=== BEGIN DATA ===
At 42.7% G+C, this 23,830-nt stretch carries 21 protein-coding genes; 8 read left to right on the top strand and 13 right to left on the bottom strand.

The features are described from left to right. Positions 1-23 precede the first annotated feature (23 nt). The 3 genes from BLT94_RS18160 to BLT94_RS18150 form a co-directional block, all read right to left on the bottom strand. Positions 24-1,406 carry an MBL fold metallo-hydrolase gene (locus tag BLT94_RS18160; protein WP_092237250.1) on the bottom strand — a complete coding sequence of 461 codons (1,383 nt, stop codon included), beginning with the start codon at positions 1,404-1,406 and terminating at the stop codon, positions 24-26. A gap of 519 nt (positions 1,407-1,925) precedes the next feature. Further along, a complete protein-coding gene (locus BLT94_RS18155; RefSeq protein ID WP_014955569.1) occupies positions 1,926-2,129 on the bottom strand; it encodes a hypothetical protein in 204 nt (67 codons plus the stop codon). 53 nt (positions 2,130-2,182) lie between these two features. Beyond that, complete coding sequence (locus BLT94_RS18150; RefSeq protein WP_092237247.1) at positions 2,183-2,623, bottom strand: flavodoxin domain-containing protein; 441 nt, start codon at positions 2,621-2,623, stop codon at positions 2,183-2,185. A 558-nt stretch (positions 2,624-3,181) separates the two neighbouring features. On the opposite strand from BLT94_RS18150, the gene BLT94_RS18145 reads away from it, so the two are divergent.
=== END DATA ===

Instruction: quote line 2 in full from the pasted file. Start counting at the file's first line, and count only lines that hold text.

The features are described from left to right. Positions 1-23 precede the first annotated feature (23 nt). The 3 genes from BLT94_RS18160 to BLT94_RS18150 form a co-directional block, all read right to left on the bottom strand. Positions 24-1,406 carry an MBL fold metallo-hydrolase gene (locus tag BLT94_RS18160; protein WP_092237250.1) on the bottom strand — a complete coding sequence of 461 codons (1,383 nt, stop codon included), beginning with the start codon at positions 1,404-1,406 and terminating at the stop codon, positions 24-26. A gap of 519 nt (positions 1,407-1,925) precedes the next feature. Further along, a complete protein-coding gene (locus BLT94_RS18155; RefSeq protein ID WP_014955569.1) occupies positions 1,926-2,129 on the bottom strand; it encodes a hypothetical protein in 204 nt (67 codons plus the stop codon). 53 nt (positions 2,130-2,182) lie between these two features. Beyond that, complete coding sequence (locus BLT94_RS18150; RefSeq protein WP_092237247.1) at positions 2,183-2,623, bottom strand: flavodoxin domain-containing protein; 441 nt, start codon at positions 2,621-2,623, stop codon at positions 2,183-2,185. A 558-nt stretch (positions 2,624-3,181) separates the two neighbouring features. On the opposite strand from BLT94_RS18150, the gene BLT94_RS18145 reads away from it, so the two are divergent.